What this aluminium comb does to the Framework
Reedwork is the work we do to make the shape of the reed such that it passes through the slot in the best possible way. The reed is curved at rest and will straighten out at the exact moment is travels through the slot.
Reedword is very precise work. It takes time.
All the time and effort to do reed work is wasted if the slots are not straight or level.
This is a reed at rest:
This is the reed the moment it travels through the slot. It's well set up and the most of the reed passes through the slot at the exact same time:
Framework is the work we do to make the slot perfectly straight and level. The slot is simply the rectangular hole in the reed plate.
If the reed plate or comb is curved front-to-back, that will mean that the slots will be curved too. The reed doesn't stand a chance of passing through perfectly under these conditions:
Not to mention this can also cause an air leak which will make the harp feel stiff.
Likewise, if the reed plate or comb is warped or bumpy left-to-right, one side of the slot will be higher than the other - again the reed will never pass through the slot optimally.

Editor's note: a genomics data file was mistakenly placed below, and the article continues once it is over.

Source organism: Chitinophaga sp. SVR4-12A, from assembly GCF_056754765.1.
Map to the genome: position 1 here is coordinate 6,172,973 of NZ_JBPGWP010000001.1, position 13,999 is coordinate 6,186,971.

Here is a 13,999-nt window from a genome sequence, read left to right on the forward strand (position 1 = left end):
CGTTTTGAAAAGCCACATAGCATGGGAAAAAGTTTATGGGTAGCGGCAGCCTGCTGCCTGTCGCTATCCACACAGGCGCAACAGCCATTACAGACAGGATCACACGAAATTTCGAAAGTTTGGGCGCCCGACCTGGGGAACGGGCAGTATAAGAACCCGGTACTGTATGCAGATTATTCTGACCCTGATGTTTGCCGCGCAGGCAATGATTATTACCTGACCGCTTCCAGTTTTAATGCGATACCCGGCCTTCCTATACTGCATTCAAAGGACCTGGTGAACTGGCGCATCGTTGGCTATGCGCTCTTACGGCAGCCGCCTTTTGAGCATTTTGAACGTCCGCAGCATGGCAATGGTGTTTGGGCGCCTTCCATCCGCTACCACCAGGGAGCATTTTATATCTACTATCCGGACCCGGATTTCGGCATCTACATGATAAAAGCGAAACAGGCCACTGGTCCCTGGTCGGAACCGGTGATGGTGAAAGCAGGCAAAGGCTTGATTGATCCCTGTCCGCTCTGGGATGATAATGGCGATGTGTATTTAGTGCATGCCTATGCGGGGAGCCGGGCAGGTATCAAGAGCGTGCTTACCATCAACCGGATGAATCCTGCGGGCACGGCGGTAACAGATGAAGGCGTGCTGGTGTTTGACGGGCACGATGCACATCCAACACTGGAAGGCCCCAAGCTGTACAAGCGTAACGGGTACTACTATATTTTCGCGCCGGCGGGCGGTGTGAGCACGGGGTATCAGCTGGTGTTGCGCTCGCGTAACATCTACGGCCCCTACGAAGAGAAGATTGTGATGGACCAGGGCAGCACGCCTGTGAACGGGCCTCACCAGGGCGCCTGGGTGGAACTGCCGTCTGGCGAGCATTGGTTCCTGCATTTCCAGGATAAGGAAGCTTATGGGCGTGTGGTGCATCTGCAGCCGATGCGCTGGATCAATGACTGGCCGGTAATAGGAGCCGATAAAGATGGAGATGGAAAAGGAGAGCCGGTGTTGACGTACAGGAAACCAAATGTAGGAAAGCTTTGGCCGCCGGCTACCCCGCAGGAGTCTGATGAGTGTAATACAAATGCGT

When I upgrade a harmonica's comb, the goal is to provide a foundation for the framework. If the comb is defective, you will never get the harp to provide a wide dynamic range or deliver its maximum tone.
This is an example of a comb that is bright and shiny on the surface but it lacks the fundamental qualities we really need. It's made of aluminium. I have never found an aluminium comb that meets my standards.
Its tines are very thin and don't provide a lot of surface contact.
But most importantly, it's bowed front-to-back. I measured flatness. This thing leaks air and has rotten tone. The tone is bright but thin.
I'm using my flatness tool™ as a reference. The light you see between the tool and the comb is where it's bowed.
Here is what the comb look like after being properly flattened: